In this approach, a custom server is set up and maps individual sites to their own folders inside your pages folder. You can do this manually yourself (here is one example), but I will focus on a great library available for this called ๐Ÿฆ€ Krabs.

Whereas in vanilla Next.js you would have something like:


With Krabs, you instead have the following directory structure:


Installing and configuring Krabs is simple by following the getting started guide in the documentation.

The caveats to this approach are that a custom server is not compatible with deploying to Vercel. You also can’t set up unique API routes for each website, nor can you have a unique public folder per website.

The last two downsides can be easily remedied by adding your own middleware. Since you have already configured a custom server, this is a non-intrusive procedure.

๐Ÿ“ Multitenancy approach #2 – Rewrites

Next.js recently added support for Rewrites – essentially a regex matching engine that supports rewriting parts of the query. More importantly, you can dynamically match on headers, cookies, and query parameters. A multitenancy approach using rewrites was developed.

While this approach supports deploying to Vercel because it does not use a custom server, the extra catch-all routes adds a bit of cruft to the structure and the rewrites configuration becomes quite tangled. This approach also doesn’t support separate API routes or a separate public folder per site.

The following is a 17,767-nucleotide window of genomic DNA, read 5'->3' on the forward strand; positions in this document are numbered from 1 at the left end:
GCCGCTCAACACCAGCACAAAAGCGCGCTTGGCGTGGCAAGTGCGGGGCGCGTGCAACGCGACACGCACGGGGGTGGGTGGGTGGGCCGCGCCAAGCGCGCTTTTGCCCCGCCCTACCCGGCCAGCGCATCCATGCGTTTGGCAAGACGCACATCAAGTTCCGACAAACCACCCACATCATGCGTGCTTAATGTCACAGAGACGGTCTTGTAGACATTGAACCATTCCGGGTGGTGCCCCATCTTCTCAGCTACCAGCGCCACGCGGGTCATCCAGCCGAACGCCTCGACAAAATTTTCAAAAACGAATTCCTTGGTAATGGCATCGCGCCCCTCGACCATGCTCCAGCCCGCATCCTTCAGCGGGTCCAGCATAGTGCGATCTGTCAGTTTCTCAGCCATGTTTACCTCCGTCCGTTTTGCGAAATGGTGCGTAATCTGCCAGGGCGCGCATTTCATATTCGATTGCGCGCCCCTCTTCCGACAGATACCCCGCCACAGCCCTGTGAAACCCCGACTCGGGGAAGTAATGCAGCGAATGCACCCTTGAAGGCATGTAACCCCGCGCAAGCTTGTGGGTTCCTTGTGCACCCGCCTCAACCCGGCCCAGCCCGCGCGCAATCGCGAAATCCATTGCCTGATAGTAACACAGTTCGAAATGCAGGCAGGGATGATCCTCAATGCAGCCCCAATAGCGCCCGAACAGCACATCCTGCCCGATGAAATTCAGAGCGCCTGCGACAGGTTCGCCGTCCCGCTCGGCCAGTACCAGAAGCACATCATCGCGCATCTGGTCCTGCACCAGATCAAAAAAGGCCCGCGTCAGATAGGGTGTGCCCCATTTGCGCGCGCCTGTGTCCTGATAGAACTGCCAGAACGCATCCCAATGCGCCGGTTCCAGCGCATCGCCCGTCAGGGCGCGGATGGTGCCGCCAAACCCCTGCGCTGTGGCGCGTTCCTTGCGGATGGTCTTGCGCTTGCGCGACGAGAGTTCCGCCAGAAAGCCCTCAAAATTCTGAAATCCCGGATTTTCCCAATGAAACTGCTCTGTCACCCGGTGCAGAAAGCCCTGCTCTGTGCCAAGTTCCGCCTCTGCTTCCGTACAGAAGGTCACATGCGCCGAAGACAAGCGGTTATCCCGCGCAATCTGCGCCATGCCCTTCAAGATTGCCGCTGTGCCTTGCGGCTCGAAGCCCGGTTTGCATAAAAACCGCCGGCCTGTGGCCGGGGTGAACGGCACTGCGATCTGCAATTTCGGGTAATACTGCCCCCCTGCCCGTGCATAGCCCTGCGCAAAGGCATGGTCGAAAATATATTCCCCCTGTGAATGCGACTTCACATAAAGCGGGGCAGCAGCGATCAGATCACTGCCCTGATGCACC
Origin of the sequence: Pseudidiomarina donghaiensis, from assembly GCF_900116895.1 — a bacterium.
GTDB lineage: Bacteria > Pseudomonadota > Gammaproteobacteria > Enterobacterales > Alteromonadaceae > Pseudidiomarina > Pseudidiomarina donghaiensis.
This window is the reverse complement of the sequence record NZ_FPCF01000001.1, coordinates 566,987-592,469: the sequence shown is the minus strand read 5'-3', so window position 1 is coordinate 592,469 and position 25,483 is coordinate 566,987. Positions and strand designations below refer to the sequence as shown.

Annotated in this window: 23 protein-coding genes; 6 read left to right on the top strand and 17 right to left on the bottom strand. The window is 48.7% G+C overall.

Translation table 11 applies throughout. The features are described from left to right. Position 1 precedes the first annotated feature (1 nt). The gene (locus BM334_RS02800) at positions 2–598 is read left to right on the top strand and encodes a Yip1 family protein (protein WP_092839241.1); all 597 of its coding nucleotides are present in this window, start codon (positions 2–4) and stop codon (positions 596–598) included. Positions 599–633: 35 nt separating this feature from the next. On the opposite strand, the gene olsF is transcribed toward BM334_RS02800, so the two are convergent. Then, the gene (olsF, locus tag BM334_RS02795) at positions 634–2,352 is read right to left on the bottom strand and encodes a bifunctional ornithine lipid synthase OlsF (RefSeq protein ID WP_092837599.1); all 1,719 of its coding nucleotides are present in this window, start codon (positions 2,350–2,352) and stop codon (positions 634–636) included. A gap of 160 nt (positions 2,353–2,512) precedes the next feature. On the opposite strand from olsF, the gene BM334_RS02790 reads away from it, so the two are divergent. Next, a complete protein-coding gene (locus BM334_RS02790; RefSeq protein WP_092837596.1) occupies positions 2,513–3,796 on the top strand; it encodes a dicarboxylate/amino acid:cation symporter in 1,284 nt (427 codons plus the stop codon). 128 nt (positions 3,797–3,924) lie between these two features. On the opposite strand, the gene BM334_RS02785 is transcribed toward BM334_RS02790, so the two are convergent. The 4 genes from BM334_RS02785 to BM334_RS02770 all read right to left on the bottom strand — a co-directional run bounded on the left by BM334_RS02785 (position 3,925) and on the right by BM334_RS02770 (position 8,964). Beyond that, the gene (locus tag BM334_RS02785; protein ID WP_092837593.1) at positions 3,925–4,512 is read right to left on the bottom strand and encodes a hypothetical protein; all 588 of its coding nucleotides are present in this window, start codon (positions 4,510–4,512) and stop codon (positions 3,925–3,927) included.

๐Ÿ‰ Monorepo approach #1 – Lerna

Now we’re getting into monorepo territory, which brings existing JavaScript tooling that Next.js can take advantage of. Lerna is one of the most popular tools for breaking up a big JavaScript project into individual packages that can be cross-referenced across your project.

In this setup, you typically create one component package that will house your shared React components, and then one or more individual Next.js installations that will represent your sites.

There is a great tutorial on utilizing this approach here.

While this approach maximizes the freedom you have, I find it not ideal, since you will be duplicating a lot of boilerplate code across your sites. This includes all the config files for Next.js such as next.config.js. There is also no way to centrally upgrade a package. For example, to upgrade to a new Next.js version you have to navigate to each site and update it individually.

๐Ÿงถ Monorepo approach #2 – Yarn workspaces

Since version 1.0, Yarn has a feature called Workspaces to allow sharing packages in the same repository. It’s a very similar approach to Lerna conceptually, where under a special packages/ folder you can have multiple self-contained Next.js sites, as well as a shared/ folder for all your shared components and code.